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  • Linnea Iannazzone

A State of the Art Collaboration in Springfield

Springfield students learn about one of the pieces in the museum

Most of the time, students learn art history through books and images projected on a screen. But thanks to an innovative local partnership, Clemente students in Springfield, MA, are able to get up close and personal with their studies by attending class inside an art museum!

The Springfield Museums were established over 160 years ago on the conviction that art should not be hidden behind the walls of a private house, but shared with the world. Today, that founding legacy is honored by the organization’s generous roster of programming designed to make art accessible to the Springfield community.

“We believe that direct access to the beauty and creativity of art—being able to really look close, see methods, see brush marks—is inspiring and makes the study of art history more rich, because it is also tangible,” says Karen Fisk, Vice President of Community Investment and External Affairs for Springfield Museums. The space provides a beautiful and inspiring backdrop for Clemente, especially when the class explores individual works through the lens of their readings and discussions.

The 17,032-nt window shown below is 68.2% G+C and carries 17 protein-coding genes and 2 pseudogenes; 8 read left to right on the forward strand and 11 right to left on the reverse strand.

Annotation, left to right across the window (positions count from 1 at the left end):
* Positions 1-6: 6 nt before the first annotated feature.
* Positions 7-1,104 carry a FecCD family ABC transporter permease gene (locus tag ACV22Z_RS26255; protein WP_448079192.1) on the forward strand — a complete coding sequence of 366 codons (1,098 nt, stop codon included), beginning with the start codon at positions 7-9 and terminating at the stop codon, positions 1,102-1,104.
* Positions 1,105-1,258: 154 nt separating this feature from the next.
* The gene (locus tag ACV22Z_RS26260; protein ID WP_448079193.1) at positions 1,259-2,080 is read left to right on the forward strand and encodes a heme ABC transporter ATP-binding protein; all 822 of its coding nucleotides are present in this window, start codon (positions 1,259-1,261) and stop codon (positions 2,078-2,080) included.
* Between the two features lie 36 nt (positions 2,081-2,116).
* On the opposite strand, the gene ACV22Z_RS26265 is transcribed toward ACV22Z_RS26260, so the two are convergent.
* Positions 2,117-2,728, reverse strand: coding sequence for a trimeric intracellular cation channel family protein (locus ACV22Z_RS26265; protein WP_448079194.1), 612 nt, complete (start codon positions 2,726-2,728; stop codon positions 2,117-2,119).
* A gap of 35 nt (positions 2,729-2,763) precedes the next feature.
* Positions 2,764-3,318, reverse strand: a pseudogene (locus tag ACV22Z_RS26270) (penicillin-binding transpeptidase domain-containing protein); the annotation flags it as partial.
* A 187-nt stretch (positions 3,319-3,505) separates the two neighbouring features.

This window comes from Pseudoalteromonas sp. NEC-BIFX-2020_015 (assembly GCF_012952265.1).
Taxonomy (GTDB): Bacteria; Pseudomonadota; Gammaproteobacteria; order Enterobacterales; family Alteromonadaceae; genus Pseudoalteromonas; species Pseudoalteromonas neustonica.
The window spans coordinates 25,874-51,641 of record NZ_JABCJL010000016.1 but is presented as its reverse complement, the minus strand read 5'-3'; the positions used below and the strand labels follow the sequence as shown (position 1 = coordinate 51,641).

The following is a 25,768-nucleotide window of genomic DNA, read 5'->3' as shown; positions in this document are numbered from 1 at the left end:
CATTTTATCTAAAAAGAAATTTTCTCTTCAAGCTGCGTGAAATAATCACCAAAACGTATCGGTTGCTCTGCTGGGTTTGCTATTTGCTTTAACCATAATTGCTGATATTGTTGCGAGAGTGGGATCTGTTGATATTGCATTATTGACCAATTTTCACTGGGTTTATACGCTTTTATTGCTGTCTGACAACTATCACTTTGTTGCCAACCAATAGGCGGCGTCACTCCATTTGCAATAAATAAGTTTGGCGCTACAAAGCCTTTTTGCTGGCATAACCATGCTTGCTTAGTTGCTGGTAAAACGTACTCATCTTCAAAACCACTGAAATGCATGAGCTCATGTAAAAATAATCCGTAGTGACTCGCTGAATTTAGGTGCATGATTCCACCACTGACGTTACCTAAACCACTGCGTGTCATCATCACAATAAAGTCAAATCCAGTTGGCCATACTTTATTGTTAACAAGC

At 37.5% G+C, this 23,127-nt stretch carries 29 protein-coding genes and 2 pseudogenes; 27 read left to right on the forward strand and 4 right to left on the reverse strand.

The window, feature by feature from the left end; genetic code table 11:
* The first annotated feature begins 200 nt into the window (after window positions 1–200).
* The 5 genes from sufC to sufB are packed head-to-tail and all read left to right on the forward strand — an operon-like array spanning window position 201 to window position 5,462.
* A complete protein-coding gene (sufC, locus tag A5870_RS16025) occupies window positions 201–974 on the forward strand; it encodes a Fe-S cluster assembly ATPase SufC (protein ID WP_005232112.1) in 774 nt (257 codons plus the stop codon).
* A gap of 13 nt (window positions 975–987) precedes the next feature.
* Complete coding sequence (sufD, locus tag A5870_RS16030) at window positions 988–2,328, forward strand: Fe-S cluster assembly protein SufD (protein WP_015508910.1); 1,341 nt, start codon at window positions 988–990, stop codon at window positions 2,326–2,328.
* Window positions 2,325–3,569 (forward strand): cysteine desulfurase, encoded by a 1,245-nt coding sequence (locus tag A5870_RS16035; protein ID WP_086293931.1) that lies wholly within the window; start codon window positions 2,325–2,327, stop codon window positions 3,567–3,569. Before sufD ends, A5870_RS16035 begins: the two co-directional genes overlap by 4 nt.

The Springfield Clemente Course poses in the museum

Meeting in the museum also allows students to become comfortable and familiar with the space. All over the country, students have reported that participation in Clemente changed their perception of cultural institutions, helping them feel at home in spaces that may have once seemed rarefied and intimidating. According to Karen, the Springfield students bring a “positive, electric energy” to the space.

Soon Springfield Museums and Clemente will take their partnership further to improve the gallery experience for patrons who are Blind or low vision. Students will have the opportunity to choose a favorite work of art and write the script for an audio description of the piece, including physical aspects like the work’s size and medium as well as contextual information about the artist and their intent. Museum staff will collaborate, offering suggestions on the text, and then students will record their final description, becoming a part of the chorus of voices working to make cultural spaces more accessible to all.

“The partnership between Springfield Museums and Clemente recognizes Clemente scholars as community members welcomed into the Museum space, and Clemente scholars as knowledge producers supporting access and understanding to the art,” says Gina Ocasion, the Academic Director of the Springfield course. “As with all Clemente sites, this access and value goes beyond the currently enrolled scholars to model a connection with art, history, community, and current events for the children, parents, and friends of Clemente.”

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